Cooking was not a high priority in April but I did have one quite excellent cooking experience. I was at a neighborhood restaurant and noticed orzo-tangelo-thyme salad on the menu. It looked delicious and I decided to try making it at home—it seemed so simple. And it was! Take some cooked orzo, add some zest from a tangelo (I couldn’t find a tangelo so I used a tangerine)—enough to add some pretty color but not to overwhelm. Add as much juice from the tangelo as you like to the salad, until it reaches a pleasing consistency. (I only used a cup of cooked orzo, and added the juice of half a tangerine—next time I will make a much larger batch!) Add fresh chopped thyme.

(Note: If chopping fresh herbs stymies you because the herbs always bend instead of getting cut by the knife, you probably need a sharper knife. I had completely given up on chopping fresh herbs with a knife and tore them up by hand for years, until a few months ago I invested in a fairly decent and small chef’s knife. The smaller knife fits better in my hand, and whether it’s the control or the sharpness of the knife, when I tried chopping the fresh thyme with this knife, it was like magic.)

Add enough thyme so the salad has a nice mix of orange and green. Taste, of course, and add more thyme as desired. Mix all together and serve with pretty much anything. It worked equally well with pork roast and sausages, and also makes a fine light lunch on a hot day.

My haiku postcard project continues. April highlights:

the nice sunny day
turns into a short blizzard
April’s lion side

not a house sparrow
skittering in the dogwoods
white-throated sparrow!

Plus the occasional tanka:

such a loud drumming
pileated woodpecker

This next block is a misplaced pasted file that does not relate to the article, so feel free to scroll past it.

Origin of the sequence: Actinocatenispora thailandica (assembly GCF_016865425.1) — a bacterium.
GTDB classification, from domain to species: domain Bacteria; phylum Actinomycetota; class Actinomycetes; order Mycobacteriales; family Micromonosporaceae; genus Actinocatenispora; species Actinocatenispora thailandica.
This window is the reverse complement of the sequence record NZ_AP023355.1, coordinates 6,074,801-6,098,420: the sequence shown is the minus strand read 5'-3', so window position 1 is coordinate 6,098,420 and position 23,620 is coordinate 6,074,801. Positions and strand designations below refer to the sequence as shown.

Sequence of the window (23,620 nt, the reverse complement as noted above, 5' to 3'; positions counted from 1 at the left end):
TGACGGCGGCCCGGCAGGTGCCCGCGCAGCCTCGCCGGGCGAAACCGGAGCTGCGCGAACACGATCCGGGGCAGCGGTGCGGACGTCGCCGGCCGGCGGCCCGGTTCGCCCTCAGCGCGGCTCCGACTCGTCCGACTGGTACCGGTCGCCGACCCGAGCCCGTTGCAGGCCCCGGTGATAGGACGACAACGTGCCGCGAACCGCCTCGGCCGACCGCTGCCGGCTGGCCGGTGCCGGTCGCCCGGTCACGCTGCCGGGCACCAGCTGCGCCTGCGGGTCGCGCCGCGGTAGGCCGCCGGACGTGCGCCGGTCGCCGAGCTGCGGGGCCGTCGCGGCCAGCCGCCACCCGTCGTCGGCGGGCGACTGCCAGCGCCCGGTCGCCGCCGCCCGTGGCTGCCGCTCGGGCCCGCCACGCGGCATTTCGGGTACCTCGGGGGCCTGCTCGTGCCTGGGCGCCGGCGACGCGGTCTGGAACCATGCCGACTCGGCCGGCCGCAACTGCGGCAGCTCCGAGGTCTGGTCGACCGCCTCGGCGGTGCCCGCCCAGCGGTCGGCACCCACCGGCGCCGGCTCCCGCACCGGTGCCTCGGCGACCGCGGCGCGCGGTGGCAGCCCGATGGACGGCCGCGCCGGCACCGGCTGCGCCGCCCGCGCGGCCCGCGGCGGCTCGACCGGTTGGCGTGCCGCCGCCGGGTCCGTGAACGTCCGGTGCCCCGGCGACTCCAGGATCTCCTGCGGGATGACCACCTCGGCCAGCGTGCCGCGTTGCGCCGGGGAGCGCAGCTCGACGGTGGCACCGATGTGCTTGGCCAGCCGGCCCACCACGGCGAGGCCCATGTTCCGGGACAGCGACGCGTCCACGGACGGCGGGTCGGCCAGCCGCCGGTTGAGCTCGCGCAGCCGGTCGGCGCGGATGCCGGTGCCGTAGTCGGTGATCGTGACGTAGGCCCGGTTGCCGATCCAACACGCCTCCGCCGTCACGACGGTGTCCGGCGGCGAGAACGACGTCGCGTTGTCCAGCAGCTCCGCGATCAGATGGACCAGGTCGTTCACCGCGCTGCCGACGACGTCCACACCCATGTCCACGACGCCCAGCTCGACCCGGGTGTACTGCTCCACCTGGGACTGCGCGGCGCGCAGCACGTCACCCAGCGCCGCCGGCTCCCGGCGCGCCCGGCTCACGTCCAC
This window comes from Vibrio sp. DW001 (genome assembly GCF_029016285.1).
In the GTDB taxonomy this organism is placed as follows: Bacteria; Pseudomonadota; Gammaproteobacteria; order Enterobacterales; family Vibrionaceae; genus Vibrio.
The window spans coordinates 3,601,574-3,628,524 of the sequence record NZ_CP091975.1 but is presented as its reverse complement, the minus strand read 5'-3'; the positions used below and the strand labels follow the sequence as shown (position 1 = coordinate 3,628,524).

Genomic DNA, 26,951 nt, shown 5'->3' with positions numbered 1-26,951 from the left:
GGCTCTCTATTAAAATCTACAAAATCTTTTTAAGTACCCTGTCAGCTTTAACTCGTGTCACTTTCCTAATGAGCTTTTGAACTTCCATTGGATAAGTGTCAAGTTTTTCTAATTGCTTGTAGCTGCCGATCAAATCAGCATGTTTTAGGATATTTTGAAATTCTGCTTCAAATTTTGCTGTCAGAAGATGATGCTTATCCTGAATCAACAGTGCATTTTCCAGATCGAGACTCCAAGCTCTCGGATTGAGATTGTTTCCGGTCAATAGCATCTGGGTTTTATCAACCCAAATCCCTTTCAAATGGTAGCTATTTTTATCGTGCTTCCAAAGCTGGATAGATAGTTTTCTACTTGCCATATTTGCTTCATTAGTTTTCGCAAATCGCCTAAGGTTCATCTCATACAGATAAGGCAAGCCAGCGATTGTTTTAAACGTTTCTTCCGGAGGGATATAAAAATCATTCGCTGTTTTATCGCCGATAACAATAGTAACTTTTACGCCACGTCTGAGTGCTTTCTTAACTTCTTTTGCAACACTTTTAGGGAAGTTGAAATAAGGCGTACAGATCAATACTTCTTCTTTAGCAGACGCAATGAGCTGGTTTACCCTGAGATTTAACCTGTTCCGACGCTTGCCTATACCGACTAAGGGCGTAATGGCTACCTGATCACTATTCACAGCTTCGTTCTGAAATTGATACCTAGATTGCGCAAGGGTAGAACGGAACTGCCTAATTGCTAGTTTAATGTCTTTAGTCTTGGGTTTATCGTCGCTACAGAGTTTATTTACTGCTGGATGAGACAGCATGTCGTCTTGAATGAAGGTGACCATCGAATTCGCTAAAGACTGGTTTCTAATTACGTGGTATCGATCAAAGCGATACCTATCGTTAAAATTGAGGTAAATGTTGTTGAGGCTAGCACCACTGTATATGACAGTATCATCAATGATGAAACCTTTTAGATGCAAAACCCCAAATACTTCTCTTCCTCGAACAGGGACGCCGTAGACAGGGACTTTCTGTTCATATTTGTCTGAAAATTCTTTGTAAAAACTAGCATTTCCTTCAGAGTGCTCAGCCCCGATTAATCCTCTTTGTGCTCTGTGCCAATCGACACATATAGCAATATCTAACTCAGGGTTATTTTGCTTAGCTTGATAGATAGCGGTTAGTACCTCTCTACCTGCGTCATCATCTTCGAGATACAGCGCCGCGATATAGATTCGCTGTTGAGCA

I couldn’t find it
until it flew from the tree
so big yet so elusive

Happy reading, happy birding, happy spring. Is there a better time to be alive?

Sestina

ToeI mentioned in my March Reprise that I had read three particularly good poetry books last month, including one book (Eleventh Toe) that included one of the best sestinas I’ve read in years.

A sestina is a poetic form comprising six stanzas of six lines each, followed by a three-line stanza.

Here’s the sestina I loved in Eleventh Toe. See if you can spot the pattern.

      May Day

We stopped at a restaurant for a drink.
The first of May, and we simply felt lucky
to be alive on that auspicious evening,
caressed by the hypnotically warm
air. In conspiracy, the handsome waiter
seated us at a table beside the open window.

The table linen was pristine. The window
faced the busy street where we could drink
in the cosmopolitan sights until the waiter
returned with wine and his lucky
green eyes. He drawled in seductive warm
tones, “You’re in for a perfect evening.”

An aria floated out through the evening
din, harmonic, until a man approached the window
spouting gravelly throat sounds and a cloying warm
smell. He’d clearly had too much to drink.
He slurred, “Ladies, yer gonna get lucky
tonight,” and glanced around for the waiter.

He fumbled in his pockets before the waiter
returned, producing a perfume labeled Evening
Stars. He sprayed an acrid poof. “For you lucky
ladies, five bucks.” He stumbled against the window.
The bump jostled the table and toppled my drink.
Red wine on my white skirt, bloody and warm.

“Shorry,” he leaned so close, I felt his warm
stinking breath on my face. Our waiter
snagged him roughly by the collar. “Drink
this!” the waiter spat and, heedless of the evening
traffic, shoved the man away from that window
which separated us, the safe and the lucky,

from the stunned, limping man who was only lucky
to be alive. The waiter with his green eyes and warm
smile shooed the shocked onlookers from the window,
people staring at me, as if I had coaxed the waiter
on. The man staggered away through the evening